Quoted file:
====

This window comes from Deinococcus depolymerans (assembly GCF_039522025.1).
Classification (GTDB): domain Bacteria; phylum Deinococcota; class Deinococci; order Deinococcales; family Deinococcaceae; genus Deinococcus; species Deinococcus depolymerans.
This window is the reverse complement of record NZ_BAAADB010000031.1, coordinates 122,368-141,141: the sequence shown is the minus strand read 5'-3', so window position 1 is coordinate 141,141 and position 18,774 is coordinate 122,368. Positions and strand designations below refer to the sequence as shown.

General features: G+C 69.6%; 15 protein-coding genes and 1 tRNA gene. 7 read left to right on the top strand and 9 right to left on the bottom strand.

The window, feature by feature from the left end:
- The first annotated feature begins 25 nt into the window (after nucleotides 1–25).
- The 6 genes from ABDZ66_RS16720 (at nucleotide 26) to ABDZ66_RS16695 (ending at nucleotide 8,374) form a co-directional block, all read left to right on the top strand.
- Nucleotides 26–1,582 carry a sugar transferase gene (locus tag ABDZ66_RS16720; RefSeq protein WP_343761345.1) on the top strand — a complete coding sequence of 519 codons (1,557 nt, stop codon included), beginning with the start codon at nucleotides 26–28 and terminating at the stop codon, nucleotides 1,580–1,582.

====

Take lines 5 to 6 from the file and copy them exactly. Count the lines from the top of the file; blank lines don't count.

The window, feature by feature from the left end:
- The first annotated feature begins 25 nt into the window (after nucleotides 1–25).